Chinese Premier Li Keqiang has promised various reforms meant to stimulate China’s economy as he set an economic growth target of 6 to 6.5 per cent for 2019 at the opening of the annual parliamentary session.
The range would mark China’s slowest economic growth in almost three decades. Last year, the economy grew 6.6 per cent, bogged down by a trade war with the United States and rising government debt.
Li warned on Tuesday of the “many difficulties” facing the economy as he addressed the 2,948 delegates gathered at the cavernous Great Hall of the People in Beijing. The parliamentary session, known as the National People’s Congress, will last until March 15.
The government work report presented by Li outlined additional tax cuts meant to stimulate economic growth.
Most importantly, the VAT in manufacturing and other industries will drop three percentage points to 13 per cent. Enterprise contributions to social insurance schemes will be reduced, and private businesses will have access to better financing, Li said.
“The many risks and potential problems that have built up over the years demand stronger mitigating action,” Li said.
In a nod to international financial institutions such as the IMF who have warned of China’s soaring debt, Li said the country must “defuse risks step by step” and “forestall any systemic and regional risks”.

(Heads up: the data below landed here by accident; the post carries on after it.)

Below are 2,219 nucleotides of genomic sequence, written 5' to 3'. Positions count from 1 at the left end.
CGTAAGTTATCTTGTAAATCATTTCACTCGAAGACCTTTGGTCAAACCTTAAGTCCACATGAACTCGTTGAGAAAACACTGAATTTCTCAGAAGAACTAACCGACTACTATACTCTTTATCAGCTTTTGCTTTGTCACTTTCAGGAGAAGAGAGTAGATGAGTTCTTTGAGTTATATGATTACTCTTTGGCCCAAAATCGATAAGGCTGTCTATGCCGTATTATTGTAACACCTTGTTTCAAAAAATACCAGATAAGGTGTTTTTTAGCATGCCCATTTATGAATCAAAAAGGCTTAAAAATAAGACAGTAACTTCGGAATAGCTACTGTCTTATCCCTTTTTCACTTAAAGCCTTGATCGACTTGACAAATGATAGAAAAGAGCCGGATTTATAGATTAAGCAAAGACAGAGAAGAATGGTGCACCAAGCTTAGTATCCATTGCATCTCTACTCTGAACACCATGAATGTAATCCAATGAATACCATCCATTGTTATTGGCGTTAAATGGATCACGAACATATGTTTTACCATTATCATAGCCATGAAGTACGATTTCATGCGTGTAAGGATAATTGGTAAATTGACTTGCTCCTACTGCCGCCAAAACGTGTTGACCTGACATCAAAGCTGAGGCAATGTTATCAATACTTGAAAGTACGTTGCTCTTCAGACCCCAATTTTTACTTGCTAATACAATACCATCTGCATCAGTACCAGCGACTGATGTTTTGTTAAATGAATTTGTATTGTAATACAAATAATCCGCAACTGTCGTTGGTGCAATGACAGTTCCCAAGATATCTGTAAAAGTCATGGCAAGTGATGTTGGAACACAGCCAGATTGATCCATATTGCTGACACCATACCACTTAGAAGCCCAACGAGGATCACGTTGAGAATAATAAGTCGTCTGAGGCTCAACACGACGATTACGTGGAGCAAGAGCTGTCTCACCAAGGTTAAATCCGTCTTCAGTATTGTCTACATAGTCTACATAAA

He said the government must now avoid pursuing short-term stimuli, such as by pouring money into infrastructure projects, as China did after the 2008 global financial crisis to avoid recession.
Speaking of the slowing global economy, Li decried “mounting” protectionism and unilateralism. “Instability and uncertainty are visibly increasing, and externally-generated risks are on the rise,” he said.
Li promised to advance reforms in a series of areas that have been sore spots in China’s months-long trade war with the US. Chinese and US teams have indicated they are nearing a resolution in the conflict, which saw Washington slap tariffs on $US250 billion ($A353 billion) worth of Chinese imports.
Washington wants Beijing to eliminate its support for key tech sectors and state-owned enterprises, as well as lower tariffs and improve the protection of intellectual property rights.
Li promised to open up the economy, ease some bureaucratic hoops and upgrade traditional industries.
Chinese and foreign companies will be “treated as equals,” Li said, acknowledging complaints from US and European businesses that China favours domestic firms.
As for the national defence budget, it is set to grow by 7.5 per cent this year, below last year’s growth rate of 8.1 per cent.
Li warned that China will “resolutely oppose and deter any separatist schemes or activities seeking ‘Taiwan independence.'”
China’s defence budget has grown steadily in the past few years, as the country seeks to modernise its military, expand its footprint in disputed territories in the South China Sea, and build new army bases abroad.
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